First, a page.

Detroit, Michigan – Apparently, Detroit has the second-largest theater district in the country (after Broadway). Who knew?
In the heart of it all, there is a tiny little theater devoted to the art of puppetry: PuppetART
The place was founded by a group of Russian emigres, most of whom learned their craft at the Obraztsov Puppet Theater. We did not get a chance to visit this celebrated Moscow theater on our last trip, so what a treat to discover this spin-off.
The grandparents took the twins to see Kolobok, a Russian fairy tale that is similar to the Gingerbread Man. I tagged along too. The theater uses all kinds of puppets and puts on all kinds of performances, drawing on traditions from around the world. But I was pleased that we had the chance to see a traditional Russian story, which must certainly be their specialty. In fact, Kolobok was the original premier at PuppetART, way back in 1998. (And thanks to PuppetART for the image.)
The theater itself is small, with about a dozen rows of seats and a pint-sized stage. I suppose everything has to be scaled back when the performers are puppets. Also on site, there is a museum, with magnificent puppets from all over the world, as well as a studio, where kids experiment with making and manning their own puppets.
Unfortunately, we arrived shortly before the show started. Too bad, because there was plenty to see at the museum–puppets scary and sad, funny and glad. We spent only a few minutes, but I’m sure the twins would have been entertained for much longer if we had the time.
Also too bad, because we got the worst seats in the house, which are in the second row. Further back, the small auditorium is graded, but the second row is not. (Thank goodness for laps.)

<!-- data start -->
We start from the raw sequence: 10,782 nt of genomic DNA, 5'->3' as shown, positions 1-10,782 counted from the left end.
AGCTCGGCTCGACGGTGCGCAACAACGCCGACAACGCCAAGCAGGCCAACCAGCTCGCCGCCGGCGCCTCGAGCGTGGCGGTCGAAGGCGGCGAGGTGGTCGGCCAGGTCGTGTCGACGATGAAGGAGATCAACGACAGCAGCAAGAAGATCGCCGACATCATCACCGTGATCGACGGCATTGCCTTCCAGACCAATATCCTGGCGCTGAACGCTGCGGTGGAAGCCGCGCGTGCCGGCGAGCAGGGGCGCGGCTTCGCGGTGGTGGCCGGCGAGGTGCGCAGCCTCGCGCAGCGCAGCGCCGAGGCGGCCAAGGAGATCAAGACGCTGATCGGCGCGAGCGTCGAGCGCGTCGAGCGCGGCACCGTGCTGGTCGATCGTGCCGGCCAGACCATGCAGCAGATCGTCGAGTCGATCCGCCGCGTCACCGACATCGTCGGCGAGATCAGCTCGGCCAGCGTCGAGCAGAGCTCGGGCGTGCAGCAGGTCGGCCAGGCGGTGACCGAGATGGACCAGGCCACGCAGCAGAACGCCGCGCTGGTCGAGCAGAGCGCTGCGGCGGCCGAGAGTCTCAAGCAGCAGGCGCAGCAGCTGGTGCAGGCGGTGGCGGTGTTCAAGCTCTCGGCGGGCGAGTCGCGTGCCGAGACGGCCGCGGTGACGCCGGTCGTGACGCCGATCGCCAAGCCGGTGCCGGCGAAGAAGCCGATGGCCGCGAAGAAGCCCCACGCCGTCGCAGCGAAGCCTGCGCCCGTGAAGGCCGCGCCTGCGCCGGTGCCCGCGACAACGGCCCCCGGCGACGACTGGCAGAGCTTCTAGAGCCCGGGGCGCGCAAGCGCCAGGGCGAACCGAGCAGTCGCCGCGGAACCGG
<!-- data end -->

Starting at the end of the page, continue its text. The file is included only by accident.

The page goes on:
The show commenced with two woodland sprites (who would later become puppeteers), frolicking in the forest. This long introduction was not part of the plot line. In fact, nothing really happened, aside from setting the scene and establishing these two playful creatures as fixtures on the stage. Nonetheless, Twin S would later report that this was his favorite part of the show.
In fact, the twins were enthralled throughout the one-hour show, and so was I. They didn’t take their eyes off the stage–despite the slow pace of the performance. I get so tired of the constantly moving, fast-changing visuals that fly across the screen on TV and at the movie theater. Sometimes I can barely keep track of what’s happening, so I know my kids can’t.
In this show, the scene didn’t change and movements were measured. Yet the children in the audience were rapt. How refreshing.
In his introduction, the Artistic Director Igor Gozman observed that puppetry is universal–that is, every culture in the world uses puppets of some form or other for education and entertainment. At first I was skeptical that other cultures have as rich a tradition as Russia… but then I remembered the hand-painted marionettes that are for sale on the streets of Prague and the dragon puppets that celebrate Chinese New Year.
Then I was down on America, as I started to think that we might be the only culture in the world that does not really have a tradition of puppetry.
And then I remembered Sesame Street. Which kind of made me feel better, but it kind of didn’t.
I’m not dissing the Muppets, but this is a sad state of affairs. The American puppet tradition is almost exclusively an on-screen phenomenon. (No, Sesame Street Live does not count.)
Fortunately, you don’t have to go all the way to Russia to experience Russian puppet theater. And you don’t have to leave the country to experience other puppet rich cultures, as there are a smattering of theaters keeping the art alive for Americans who care to turn off their televisions. Here are a few in the New England – New York area:
Puppet Showcase Theater, Brookline, Massachusetts
Drawbridge Puppet Theater, Lunenburg, Massachusetts
Bread & Puppet Theater, Glover, Vermont
Puppetworks, Inc, Brooklyn, New York
If anybody has experienced any of these (or other) puppet theaters, I’d love to hear feedback.